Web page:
The League

Doug Farrar

Doug Farrar

A staff writer

Tricky Call


Of course, it depends on what Tom Cable's actually done. If it turns out that the only instance of violence against women that can be proven against Cable is an open hand to his former wife 20 years ago, as distasteful as that is, I think the league would be hard-pressed to do anything about it. But if there's anything to the Marie Lutz story, which is much more recent, the NFL would be hard-pressed NOT to do something.

In a larger sense, one has to wonder what's going on with Tom Cable and the Raiders organization in general. ESPN may not be the ultimate bastion of journalism, but it's also not a network that generally goes out of its way to fashion hatchet-jobs against single subjects with no justifiable proof. I always thought it was odd that the Napa County District Attorney's office decided not to pursue the case of Raiders assistant Randy Hanson -- you've got a guy who's fearing for his job, and having suffered a head injury, and you drop the case because he didn't call the police and his story wasn't consistent? Maybe Hanson's the rat here, but in light of recent developments, Tom Cable either has a real problem with anger management or he is one very wronged person. When the list of "witnesses for the prosecution" grows to this degree, things become far more complicated.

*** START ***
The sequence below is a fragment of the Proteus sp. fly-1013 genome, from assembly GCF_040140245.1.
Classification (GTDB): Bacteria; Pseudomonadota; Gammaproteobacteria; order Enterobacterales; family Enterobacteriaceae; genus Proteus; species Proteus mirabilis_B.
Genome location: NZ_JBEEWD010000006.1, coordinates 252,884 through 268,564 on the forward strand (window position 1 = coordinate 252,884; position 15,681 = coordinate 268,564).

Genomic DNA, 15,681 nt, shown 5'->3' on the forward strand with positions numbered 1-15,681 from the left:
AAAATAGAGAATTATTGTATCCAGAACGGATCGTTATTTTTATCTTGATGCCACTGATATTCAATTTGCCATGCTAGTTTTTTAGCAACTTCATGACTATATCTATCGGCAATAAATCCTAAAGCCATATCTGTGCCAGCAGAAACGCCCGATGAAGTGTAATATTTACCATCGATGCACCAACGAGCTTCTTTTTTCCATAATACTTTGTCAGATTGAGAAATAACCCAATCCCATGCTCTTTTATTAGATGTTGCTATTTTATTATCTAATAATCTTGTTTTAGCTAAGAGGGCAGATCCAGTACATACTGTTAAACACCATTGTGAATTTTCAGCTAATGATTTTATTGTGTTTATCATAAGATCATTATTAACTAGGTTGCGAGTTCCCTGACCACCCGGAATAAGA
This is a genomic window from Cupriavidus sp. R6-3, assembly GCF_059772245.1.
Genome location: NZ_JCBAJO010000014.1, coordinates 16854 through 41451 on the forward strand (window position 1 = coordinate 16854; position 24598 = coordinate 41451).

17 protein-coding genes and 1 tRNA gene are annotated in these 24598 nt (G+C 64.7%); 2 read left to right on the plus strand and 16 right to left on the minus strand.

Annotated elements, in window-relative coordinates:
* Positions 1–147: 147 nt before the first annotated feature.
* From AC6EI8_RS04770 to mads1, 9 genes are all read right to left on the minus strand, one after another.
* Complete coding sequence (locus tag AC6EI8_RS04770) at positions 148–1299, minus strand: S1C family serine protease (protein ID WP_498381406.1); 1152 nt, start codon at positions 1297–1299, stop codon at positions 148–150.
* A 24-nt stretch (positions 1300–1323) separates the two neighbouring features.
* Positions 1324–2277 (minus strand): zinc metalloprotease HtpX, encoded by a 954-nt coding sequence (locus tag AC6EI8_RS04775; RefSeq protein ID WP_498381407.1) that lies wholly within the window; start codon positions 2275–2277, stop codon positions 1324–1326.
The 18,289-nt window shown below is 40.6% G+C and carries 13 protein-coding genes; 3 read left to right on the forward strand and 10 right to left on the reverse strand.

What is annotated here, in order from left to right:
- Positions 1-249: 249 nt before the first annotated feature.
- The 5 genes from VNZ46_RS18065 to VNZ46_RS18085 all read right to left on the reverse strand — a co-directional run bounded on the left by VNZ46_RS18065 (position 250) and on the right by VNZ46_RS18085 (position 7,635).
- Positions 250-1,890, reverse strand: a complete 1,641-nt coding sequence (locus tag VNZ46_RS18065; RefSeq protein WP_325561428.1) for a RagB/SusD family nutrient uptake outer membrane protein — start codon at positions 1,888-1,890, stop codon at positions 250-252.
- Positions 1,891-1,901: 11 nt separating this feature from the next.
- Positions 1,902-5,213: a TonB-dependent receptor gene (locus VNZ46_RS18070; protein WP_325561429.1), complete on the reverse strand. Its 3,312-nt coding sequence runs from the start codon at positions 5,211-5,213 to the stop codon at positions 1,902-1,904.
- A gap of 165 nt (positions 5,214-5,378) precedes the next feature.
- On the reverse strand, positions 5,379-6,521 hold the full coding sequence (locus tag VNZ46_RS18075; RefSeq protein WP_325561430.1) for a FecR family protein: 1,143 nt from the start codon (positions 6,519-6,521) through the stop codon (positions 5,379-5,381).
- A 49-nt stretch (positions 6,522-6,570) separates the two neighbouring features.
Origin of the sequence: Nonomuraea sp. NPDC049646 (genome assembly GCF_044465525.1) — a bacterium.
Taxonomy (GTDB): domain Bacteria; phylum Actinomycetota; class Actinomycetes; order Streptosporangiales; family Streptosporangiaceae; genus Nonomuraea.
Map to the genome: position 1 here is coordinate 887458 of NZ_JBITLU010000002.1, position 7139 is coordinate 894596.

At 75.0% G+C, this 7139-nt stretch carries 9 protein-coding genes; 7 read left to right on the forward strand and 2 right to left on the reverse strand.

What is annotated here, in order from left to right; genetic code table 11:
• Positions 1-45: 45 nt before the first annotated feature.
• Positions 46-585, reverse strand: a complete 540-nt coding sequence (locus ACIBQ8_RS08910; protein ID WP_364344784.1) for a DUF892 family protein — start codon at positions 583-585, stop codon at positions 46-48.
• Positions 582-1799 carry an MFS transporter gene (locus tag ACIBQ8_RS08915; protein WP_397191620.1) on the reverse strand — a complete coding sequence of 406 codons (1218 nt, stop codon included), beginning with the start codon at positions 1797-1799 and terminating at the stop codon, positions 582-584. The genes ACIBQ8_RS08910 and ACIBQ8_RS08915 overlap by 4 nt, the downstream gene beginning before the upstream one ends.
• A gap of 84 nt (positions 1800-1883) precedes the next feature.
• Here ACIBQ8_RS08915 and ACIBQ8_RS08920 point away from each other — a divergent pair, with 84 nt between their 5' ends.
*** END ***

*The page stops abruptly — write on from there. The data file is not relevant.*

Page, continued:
What if the league disciplines him, or the Raiders fire him, and it turns out that he actually is innocent of every charge but the one against his former wife that he's already admitted to? That's what his employers must now balance. Cable is between a rock and a hard place, but he's not the only one.

By Doug Farrar  |  November 2, 2009; 8:31 AM ET  | Category:  Oakland Raiders Save & Share:  Send E-mail   Facebook   Twitter   Digg   Yahoo Buzz   StumbleUpon   Technorati  
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